Also, the Yoruba had the same system of religion. Their religion consisted of belief in one almighty God who made all things and controlled all things. However, they believed that this almighty God was too high to be approached by people, and so they worshipped him through many lower deities. Each of these deities had a special function in the world and in the lives of people. All Yoruba people knew these deities, but usually, each town, each family, and even each person, freely chose the ones they wanted to worship. Each deity had his or her own rituals and festivals, and that meant that in a town or family compound, different persons celebrated different rituals and festivals. In the midst of all this, Yoruba people developed a unique attitude to religion – an attitude which recognized the right of each town or family or person to worship the deity of their choice.  Nobody had any hostility towardsthe religious practices of hisneighbor. When the foreign religions, Islam and Christianity, came, Yoruba people accepted them in the same way. Today, Yoruba people are known worldwide as a people very tolerant and accommodating in matters of religion. In fact, many informed people all over the world now commonly say that, in the matter of religious tolerance and accommodation, the Yoruba are the most civilized people in the world. In all these things, the Yoruba were different from other peoples of Black Africa too.

The Yoruba lived basically the same pattern of community life. They lived in family compounds, married in more or less the same way, and raised their children in the same way. For instance, unlike most other peoples, Yoruba people ensured that their daughters became very mature (usually about 18-20) before marrying. The people of an agbo-ile treated all the children in the agbo-ile as their common children. All the adults in an agbo-ile tried to ensure that each child grew up properly – that is, that each child  grew up to be an Omoluabi in the community. Omoluabi means a well-adjusted, trustworthy, and dependable individual. The Yoruba developed basically the same methods of farming and other occupations. They built large marketplaces in their towns. They became great artists – makers  of the best naturalistic art in Africa.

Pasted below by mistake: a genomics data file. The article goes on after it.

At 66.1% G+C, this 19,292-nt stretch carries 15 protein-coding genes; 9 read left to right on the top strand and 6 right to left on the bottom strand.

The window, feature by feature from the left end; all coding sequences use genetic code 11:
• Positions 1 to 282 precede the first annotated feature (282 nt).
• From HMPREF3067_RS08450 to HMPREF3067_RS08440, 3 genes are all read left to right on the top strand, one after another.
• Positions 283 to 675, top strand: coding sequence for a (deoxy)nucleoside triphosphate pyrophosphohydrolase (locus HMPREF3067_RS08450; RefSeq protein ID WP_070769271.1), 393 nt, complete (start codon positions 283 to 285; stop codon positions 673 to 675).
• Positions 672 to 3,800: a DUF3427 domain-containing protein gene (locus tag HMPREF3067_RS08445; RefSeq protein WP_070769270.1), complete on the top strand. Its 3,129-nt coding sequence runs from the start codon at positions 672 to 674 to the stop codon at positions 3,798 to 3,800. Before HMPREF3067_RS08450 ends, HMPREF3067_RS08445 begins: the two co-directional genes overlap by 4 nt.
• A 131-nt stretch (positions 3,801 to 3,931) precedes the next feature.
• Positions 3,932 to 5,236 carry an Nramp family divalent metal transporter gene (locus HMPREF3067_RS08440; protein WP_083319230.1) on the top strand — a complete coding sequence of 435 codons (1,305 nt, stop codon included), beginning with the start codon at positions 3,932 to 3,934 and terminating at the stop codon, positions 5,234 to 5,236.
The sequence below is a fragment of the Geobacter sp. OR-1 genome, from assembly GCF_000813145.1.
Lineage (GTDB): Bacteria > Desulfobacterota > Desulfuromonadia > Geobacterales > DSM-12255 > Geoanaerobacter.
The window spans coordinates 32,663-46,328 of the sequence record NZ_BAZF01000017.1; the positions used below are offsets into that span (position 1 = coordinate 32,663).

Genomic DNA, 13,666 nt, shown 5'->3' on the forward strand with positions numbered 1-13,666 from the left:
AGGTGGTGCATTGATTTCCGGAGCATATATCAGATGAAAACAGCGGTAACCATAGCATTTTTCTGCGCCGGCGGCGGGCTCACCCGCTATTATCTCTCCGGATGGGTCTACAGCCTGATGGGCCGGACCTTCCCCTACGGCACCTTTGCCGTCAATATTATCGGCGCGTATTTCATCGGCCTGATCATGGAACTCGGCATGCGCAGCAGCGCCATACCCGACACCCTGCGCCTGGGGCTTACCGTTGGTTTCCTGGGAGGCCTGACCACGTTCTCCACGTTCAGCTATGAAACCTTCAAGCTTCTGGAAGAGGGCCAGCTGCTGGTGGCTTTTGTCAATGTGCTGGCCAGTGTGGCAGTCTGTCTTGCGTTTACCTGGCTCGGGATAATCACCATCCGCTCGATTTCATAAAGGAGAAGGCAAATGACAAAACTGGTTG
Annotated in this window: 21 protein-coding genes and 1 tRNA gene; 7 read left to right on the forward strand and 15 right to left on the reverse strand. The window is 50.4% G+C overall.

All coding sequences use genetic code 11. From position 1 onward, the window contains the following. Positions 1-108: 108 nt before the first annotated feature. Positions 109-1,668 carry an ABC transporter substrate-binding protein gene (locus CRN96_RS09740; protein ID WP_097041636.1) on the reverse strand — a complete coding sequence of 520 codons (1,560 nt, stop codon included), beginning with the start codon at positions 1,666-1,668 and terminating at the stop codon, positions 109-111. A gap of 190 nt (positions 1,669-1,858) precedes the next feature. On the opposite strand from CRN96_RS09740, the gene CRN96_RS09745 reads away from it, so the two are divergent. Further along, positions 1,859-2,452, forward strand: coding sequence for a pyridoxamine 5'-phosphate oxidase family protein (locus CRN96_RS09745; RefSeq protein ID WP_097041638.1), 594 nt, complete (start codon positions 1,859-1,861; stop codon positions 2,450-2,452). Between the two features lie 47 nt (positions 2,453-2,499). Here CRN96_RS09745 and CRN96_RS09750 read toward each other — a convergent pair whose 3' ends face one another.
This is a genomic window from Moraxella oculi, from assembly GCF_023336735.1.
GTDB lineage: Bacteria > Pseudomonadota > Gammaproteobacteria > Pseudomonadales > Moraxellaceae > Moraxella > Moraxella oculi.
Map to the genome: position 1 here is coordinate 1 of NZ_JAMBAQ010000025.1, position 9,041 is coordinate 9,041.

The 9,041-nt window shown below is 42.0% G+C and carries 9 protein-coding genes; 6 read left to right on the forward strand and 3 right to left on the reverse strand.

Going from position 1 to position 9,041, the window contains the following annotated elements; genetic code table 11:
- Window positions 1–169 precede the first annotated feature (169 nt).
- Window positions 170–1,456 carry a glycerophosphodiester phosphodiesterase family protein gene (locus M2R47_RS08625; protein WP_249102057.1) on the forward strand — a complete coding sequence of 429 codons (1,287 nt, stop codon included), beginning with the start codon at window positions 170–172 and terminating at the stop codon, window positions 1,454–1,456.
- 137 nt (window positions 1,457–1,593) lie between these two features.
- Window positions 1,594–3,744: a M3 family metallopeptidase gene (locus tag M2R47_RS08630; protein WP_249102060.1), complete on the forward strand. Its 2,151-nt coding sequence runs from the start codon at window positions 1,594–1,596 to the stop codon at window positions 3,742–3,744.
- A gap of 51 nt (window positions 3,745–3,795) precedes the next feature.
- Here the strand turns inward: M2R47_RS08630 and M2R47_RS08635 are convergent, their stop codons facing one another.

And, finally, the Yoruba spoke the same language. It was their speaking one common language that, indeed, made them one people from the beginning of their history. Sure, they spoke the language in different ways from locality to locality of their country. Such different ways are known as dialects. But, in this, the Yoruba are just like all other large nations in the world. In England, the English people speak different dialects of the English language from locality to locality. The same is true of Russians, Germans, Spaniards, Indians, Chinese, etc. In each case, as in the Yoruba case, the dialects are roughly mutually intelligible.

All these common characteristics have made the Yoruba people a distinct nation for thousands of years – throughout their history. Some people are saying today that the Yoruba are not a nation because they did not have a common name for a long time in their history. Having a common name is not what makes a nation a nation. The Yoruba were culturally different from their neighbours, and naturally knew themselves to be culturally different  from their neighbours, and as therefore one distinct people or nation – even if they did not have a common name for themselves. The same is true of nearly all other nations in the world. I will talk about this question of a common group name in my next message. But for now, let us close by asserting that, common name or not, the Yoruba have been one nation in the world for many thousands of years and are one nation today.  The same is true of the Igbo, Hausa, Kanuri, Edo, Urhobo, Tiv, Ijaw, etc. Each is a nation.

This does not mean that  our different nations cannot make a success of the one country, Nigeria, into which we were all pushed by the British. But it means that, if we seriously want Nigeria to exist and succeed, we must handle our different nations, and their expectations and opinions, with caution and respect.